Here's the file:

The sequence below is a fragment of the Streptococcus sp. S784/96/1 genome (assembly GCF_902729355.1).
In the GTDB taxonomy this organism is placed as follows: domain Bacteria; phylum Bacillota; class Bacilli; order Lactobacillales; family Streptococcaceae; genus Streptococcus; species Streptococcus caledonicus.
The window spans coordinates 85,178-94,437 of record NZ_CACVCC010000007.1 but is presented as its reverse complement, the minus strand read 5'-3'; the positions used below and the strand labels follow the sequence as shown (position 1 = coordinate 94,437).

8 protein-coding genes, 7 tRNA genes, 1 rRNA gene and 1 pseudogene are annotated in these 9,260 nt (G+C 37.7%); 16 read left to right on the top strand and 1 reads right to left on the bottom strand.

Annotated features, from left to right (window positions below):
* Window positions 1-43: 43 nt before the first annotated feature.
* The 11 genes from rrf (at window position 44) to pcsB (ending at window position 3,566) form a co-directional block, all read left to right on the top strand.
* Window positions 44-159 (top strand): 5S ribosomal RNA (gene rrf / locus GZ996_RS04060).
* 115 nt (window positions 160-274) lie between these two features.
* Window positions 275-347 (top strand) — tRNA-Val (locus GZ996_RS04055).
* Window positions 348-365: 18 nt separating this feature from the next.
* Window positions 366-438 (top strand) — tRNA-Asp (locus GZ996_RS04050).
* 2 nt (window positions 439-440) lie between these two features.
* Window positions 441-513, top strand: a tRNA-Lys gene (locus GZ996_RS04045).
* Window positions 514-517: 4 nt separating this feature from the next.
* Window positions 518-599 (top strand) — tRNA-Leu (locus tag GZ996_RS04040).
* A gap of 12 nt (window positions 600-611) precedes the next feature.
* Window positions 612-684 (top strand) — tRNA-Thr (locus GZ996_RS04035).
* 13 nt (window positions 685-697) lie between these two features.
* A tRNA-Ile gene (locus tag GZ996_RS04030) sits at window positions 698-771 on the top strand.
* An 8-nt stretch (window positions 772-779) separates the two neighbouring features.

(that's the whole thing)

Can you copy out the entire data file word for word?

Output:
The sequence below is a fragment of the Streptococcus sp. S784/96/1 genome (assembly GCF_902729355.1).
In the GTDB taxonomy this organism is placed as follows: domain Bacteria; phylum Bacillota; class Bacilli; order Lactobacillales; family Streptococcaceae; genus Streptococcus; species Streptococcus caledonicus.
The window spans coordinates 85,178-94,437 of record NZ_CACVCC010000007.1 but is presented as its reverse complement, the minus strand read 5'-3'; the positions used below and the strand labels follow the sequence as shown (position 1 = coordinate 94,437).

8 protein-coding genes, 7 tRNA genes, 1 rRNA gene and 1 pseudogene are annotated in these 9,260 nt (G+C 37.7%); 16 read left to right on the top strand and 1 reads right to left on the bottom strand.

Annotated features, from left to right (window positions below):
* Window positions 1-43: 43 nt before the first annotated feature.
* The 11 genes from rrf (at window position 44) to pcsB (ending at window position 3,566) form a co-directional block, all read left to right on the top strand.
* Window positions 44-159 (top strand): 5S ribosomal RNA (gene rrf / locus GZ996_RS04060).
* 115 nt (window positions 160-274) lie between these two features.
* Window positions 275-347 (top strand) — tRNA-Val (locus GZ996_RS04055).
* Window positions 348-365: 18 nt separating this feature from the next.
* Window positions 366-438 (top strand) — tRNA-Asp (locus GZ996_RS04050).
* 2 nt (window positions 439-440) lie between these two features.
* Window positions 441-513, top strand: a tRNA-Lys gene (locus GZ996_RS04045).
* Window positions 514-517: 4 nt separating this feature from the next.
* Window positions 518-599 (top strand) — tRNA-Leu (locus tag GZ996_RS04040).
* A gap of 12 nt (window positions 600-611) precedes the next feature.
* Window positions 612-684 (top strand) — tRNA-Thr (locus GZ996_RS04035).
* 13 nt (window positions 685-697) lie between these two features.
* A tRNA-Ile gene (locus tag GZ996_RS04030) sits at window positions 698-771 on the top strand.
* An 8-nt stretch (window positions 772-779) separates the two neighbouring features.